• Your doctor may refer you to an audiologist, speech therapist, or developmental therapist for other tests, If found multiple ear infections or additional fluid buildup in the middle ear. Tests will be needed for assessments of skills relating to hearing, speech, language comprehension, or other developmental abilities.


What does each diagnosis mean?

  • Acute otitis media is a diagnosis of an ear infection that occurs temporarily. If there is any sign of fluid in the middle ear, signs or symptoms of infection, and if these symptoms started suddenly, your doctor will more likely make this diagnosis.
  • Otitis media with effusion is an infection when the doctor has found a trace of fluid in the middle ear, with no current signs or symptoms of infection.
  • Chronic suppurative otitis media occurs when the doctor found evidence of long-term ear infection resulting in the tearing of the eardrum. Chronic suppurative otitis media is often associated with pus draining from the ear.

Generally, ear infections tend to resolve without antibiotic treatment. The appropriate treatment of ear infections for your child will depend on various factors ranging from age to severity.

Some ear infections usually resolve on their own within the first couple of days, and most of the other infections usually recover within one to two weeks without a need for any treatment. According to the American Academy of Pediatrics and the American Academy of Family Physicians, a wait-and-see approach is recommended as an option for children age 6 to 23 months with mild middle ear pain located in one ear. The approach should be taken into consideration if the child’s pain occurs less than 48 hours and if the child has a temperature less than 39 C. As for children aged 24 months and older, if the child has a mild middle ear pain in one or both ears. The approach should be taken into consideration if the child’s pain occurs less than 48 hours and the temperature of the child is less than 39 C.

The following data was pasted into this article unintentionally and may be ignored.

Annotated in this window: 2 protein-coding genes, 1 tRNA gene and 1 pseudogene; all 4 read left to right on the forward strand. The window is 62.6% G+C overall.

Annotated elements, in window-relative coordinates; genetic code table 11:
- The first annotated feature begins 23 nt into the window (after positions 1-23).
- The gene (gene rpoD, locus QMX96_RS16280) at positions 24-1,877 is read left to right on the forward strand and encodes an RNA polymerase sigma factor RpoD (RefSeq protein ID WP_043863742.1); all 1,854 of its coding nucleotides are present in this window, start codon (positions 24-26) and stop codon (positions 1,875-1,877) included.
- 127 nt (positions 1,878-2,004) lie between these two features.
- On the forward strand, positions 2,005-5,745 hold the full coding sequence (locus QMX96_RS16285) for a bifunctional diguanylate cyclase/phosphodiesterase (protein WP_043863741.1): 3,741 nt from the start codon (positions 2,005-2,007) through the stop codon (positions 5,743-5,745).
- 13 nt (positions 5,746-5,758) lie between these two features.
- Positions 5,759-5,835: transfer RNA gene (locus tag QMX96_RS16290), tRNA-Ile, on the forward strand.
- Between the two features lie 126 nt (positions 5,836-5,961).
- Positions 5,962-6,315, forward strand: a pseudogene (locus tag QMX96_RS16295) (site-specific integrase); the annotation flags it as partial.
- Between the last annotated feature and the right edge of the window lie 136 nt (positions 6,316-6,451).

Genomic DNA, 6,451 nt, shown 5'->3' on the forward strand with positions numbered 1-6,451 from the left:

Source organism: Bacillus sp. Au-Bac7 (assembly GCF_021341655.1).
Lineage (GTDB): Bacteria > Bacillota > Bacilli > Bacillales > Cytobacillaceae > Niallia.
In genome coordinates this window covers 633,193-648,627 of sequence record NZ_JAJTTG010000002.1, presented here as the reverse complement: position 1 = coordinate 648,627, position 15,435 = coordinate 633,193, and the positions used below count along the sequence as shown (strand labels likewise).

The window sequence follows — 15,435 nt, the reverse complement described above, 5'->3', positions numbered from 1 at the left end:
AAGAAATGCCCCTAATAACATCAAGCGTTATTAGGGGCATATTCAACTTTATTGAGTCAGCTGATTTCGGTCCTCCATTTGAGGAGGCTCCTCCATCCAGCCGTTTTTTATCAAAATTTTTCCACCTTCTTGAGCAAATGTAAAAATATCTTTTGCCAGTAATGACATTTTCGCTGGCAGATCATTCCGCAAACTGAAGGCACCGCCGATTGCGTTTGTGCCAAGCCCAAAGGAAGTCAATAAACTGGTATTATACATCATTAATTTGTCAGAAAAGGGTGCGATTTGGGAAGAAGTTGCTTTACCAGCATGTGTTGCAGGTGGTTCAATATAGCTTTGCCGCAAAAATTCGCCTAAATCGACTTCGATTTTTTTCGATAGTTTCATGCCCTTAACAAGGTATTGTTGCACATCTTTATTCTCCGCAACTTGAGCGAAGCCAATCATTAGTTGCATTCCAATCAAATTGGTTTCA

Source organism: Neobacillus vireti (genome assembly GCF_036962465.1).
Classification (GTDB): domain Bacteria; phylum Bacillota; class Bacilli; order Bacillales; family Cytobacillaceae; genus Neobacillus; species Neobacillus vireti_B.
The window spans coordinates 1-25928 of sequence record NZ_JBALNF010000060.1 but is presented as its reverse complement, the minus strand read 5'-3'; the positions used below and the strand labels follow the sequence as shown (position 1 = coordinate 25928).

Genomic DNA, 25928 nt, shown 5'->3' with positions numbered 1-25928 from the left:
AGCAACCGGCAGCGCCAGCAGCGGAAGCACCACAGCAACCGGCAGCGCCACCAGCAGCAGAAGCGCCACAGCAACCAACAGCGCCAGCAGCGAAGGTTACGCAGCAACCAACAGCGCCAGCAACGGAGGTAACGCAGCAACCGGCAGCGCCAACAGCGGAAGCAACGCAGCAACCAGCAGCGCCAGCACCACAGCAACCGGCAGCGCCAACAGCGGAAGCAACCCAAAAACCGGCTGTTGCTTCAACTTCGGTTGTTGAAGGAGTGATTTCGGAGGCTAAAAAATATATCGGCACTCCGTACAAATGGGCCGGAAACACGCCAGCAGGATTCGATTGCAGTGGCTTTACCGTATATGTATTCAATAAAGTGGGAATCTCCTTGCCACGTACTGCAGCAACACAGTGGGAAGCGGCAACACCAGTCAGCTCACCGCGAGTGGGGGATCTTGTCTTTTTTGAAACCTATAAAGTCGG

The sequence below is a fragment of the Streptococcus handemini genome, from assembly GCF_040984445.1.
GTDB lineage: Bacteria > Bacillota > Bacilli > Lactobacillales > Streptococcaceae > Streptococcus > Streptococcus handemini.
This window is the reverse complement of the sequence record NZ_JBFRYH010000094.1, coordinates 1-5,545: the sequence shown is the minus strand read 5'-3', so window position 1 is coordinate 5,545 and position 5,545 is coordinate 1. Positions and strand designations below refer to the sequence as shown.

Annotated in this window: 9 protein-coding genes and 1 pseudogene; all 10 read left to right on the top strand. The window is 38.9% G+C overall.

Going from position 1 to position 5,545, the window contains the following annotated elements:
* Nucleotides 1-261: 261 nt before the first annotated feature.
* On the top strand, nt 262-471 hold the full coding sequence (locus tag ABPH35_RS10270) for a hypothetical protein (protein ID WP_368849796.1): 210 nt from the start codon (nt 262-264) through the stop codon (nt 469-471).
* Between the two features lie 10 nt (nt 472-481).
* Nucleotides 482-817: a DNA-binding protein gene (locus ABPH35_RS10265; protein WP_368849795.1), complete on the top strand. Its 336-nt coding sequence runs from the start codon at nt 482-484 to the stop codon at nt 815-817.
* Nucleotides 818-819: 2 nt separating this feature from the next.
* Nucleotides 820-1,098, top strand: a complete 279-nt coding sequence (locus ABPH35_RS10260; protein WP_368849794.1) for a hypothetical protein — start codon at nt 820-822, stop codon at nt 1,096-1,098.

There is evidence suggesting that antibiotics treatment could be helpful for some ear infections in children. It is advised to discuss with your child’s doctor about the benefits or risks of antibiotics as excessive use of antibiotics can cause antibiotic resistance.

There are some treatments that the doctor may prescribe to you to help manage the pain from the ear infection.

  • The doctor may prescribe the use of pain medications, it consists of over-the-counter drugs with acetaminophen (such as Tylenol or others) or ibuprofen (Advil, Motrin IB, or others) for a pain reliever. The drugs must be taken as directed on the label..
  • Anesthetic drops may be prescribed to help relieve the pain. It will be used only if there is no hole or tear in the eardrum.

The doctor may recommend the treatment of antibiotic therapy for the ear infection, if: